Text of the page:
The emergency declarations also allow the federal and state governments to disburse government funds to support both individuals and institutions who may be most impacted by the current situation. This includes funds that are earmarked for senior services and individuals who are faced with significant financial impacts.

To protect Missouri’s seniors, a population that is most vulnerable during the COVID-19 virus outbreak, MA4 supports these efforts and encourages all seniors to take appropriate precautions; ask for help if they are challenged in accessing food or medical care; and provide help to younger people who have not faced such a challenge before. Staying in contact with other people you trust – even if remotely – will help you get through this challenging time.

The Missouri Depart of Health and Senior Services has established hotline for questions relating to the current emergency. If you have questions, feel free to call .

24 hour hotline: 877-435-8411

To link directly to the Missouri DHSS website, please follow this link:

UPDATE: Coronavirus – COVID 19 – DHSS Sets Up Hotline

Tuesday, March 3rd, 2020

COVID-19 is a more technical term for the Coronavirus that has recently been detected in countries throughout the world, including the United States. The Missouri Department of Health and Senior Services has established a hotline for people who have questions about this health situation.

24 hour hotline: 877-435-8411

DHSS and the CDC are responding to an outbreak of respiratory disease caused by a novel (new) coronavirus that was first detected in China and which has now been detected in almost 70 locations internationally, including in the United States. The virus has been named “SARS-CoV-2” and the disease it causes has been named “coronavirus disease 2019” (abbreviated “COVID-19”).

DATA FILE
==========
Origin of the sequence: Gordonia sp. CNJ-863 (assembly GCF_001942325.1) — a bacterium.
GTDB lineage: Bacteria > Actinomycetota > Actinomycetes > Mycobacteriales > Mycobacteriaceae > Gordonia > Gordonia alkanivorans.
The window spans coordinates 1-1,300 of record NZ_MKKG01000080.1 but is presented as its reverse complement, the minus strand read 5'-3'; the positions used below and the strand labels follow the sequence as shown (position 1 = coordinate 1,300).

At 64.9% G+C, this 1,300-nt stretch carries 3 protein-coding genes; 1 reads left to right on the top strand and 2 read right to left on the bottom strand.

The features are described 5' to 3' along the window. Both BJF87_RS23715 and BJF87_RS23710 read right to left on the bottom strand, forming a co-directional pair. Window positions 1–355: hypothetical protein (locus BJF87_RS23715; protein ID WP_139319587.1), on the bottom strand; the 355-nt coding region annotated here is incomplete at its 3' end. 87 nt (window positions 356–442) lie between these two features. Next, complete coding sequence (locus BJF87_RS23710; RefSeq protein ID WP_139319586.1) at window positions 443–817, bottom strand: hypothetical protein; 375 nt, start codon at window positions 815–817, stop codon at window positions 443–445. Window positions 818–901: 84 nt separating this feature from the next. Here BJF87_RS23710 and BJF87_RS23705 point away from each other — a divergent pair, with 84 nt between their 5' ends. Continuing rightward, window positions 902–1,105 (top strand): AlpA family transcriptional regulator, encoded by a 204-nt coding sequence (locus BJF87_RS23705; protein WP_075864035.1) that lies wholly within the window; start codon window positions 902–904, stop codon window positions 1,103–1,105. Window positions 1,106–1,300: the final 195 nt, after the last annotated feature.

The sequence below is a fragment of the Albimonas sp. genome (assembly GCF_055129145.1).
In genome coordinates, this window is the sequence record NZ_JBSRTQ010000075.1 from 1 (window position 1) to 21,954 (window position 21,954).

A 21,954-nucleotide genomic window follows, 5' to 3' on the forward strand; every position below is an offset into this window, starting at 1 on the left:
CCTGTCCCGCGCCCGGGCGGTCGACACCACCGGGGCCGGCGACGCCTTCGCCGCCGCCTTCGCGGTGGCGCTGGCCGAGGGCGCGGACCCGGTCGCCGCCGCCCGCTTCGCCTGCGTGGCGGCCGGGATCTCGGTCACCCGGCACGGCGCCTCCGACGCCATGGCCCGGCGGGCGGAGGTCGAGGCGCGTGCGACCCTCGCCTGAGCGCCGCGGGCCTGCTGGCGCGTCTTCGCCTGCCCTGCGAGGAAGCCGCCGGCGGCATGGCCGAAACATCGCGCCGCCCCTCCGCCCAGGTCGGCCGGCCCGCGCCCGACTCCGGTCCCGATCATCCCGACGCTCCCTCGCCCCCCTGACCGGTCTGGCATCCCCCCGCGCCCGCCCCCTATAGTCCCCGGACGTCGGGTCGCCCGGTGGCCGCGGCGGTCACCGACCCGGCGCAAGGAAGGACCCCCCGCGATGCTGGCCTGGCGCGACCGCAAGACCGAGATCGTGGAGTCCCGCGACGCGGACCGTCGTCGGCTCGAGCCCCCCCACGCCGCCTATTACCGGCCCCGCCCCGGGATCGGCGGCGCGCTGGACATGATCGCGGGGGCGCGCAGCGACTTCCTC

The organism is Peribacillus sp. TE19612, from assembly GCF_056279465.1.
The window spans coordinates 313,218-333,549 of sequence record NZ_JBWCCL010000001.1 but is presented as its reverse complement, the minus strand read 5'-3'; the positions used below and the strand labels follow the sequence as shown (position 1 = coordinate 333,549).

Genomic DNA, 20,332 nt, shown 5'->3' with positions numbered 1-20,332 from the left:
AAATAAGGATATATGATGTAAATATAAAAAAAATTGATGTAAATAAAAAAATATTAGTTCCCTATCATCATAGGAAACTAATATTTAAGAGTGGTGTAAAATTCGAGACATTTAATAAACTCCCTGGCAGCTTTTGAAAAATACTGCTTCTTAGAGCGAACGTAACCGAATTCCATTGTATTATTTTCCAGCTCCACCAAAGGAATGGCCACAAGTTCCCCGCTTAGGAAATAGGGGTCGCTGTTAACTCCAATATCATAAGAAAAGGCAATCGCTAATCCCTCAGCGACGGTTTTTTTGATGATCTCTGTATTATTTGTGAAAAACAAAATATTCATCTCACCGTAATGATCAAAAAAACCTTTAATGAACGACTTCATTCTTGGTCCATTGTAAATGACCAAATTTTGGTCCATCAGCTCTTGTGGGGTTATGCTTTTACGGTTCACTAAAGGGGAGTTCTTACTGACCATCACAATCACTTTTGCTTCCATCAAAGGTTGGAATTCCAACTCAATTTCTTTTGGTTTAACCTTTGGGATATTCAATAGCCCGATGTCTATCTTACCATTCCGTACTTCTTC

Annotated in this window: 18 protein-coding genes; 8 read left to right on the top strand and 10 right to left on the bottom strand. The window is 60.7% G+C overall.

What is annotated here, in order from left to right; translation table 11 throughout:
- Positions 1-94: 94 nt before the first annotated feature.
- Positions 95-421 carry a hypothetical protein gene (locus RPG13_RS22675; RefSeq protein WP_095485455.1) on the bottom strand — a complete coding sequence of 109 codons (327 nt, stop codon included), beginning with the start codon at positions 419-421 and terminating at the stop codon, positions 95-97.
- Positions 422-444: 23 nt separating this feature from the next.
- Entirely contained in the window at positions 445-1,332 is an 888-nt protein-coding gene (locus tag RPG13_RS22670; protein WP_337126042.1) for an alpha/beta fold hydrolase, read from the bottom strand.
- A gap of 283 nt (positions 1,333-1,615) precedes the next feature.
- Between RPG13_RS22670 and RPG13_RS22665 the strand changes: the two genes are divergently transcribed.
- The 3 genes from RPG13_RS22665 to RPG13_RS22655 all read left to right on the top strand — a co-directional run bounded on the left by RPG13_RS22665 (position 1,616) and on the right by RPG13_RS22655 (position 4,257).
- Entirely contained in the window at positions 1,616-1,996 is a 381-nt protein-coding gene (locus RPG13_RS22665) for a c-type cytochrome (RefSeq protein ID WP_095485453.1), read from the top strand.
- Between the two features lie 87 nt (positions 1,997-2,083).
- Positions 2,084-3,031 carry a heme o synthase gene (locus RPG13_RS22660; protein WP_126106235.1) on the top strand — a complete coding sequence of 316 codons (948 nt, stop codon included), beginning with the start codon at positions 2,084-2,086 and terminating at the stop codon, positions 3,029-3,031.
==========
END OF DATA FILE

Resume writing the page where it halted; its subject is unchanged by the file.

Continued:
While there is still much to learn about how the disease is contracted and spread, there are some important things you can do individually to help protect you and the people you live with.

To link directly to the Missouri DHSS website, please follow this link:

Here are a few tips from the Centers For Disease Control to help you stay ahead of a possible outbreak of the virus in your community.

Create a household plan of action

Talk with the people who need to be included in your plan. Meet with household members, other relatives, and friends to discuss what to do if a COVID-19 outbreak occurs in your community and what the needs of each person will be.check icon

Plan ways to care for those who might be at greater risk for serious complications. There is limited information about who may be at risk for severe complications from COVID-19 illness. From the data that are available for COVID-19 patients, and from data for related coronaviruses such as SARS-CoV and MERS-CoV, it is possible that older adults and persons who have underlying chronic medical conditions may be at risk for more serious complications. Early data suggest older people are more likely to have serious COVID-19 illness. If you or your household members are at increased risk for COVID-19 complications, please consult with your health care provider for more information about monitoring your health for symptoms suggestive of COVID-19. CDC will recommend actions to help keep people at high risk for complications healthy if a COVID-19 outbreak occurs in your community.check icon

Get to know your neighbors. Talk with your neighbors about emergency planning. If your neighborhood has a website or social media page, consider joining it to maintain access to neighbors, information, and resources.check icon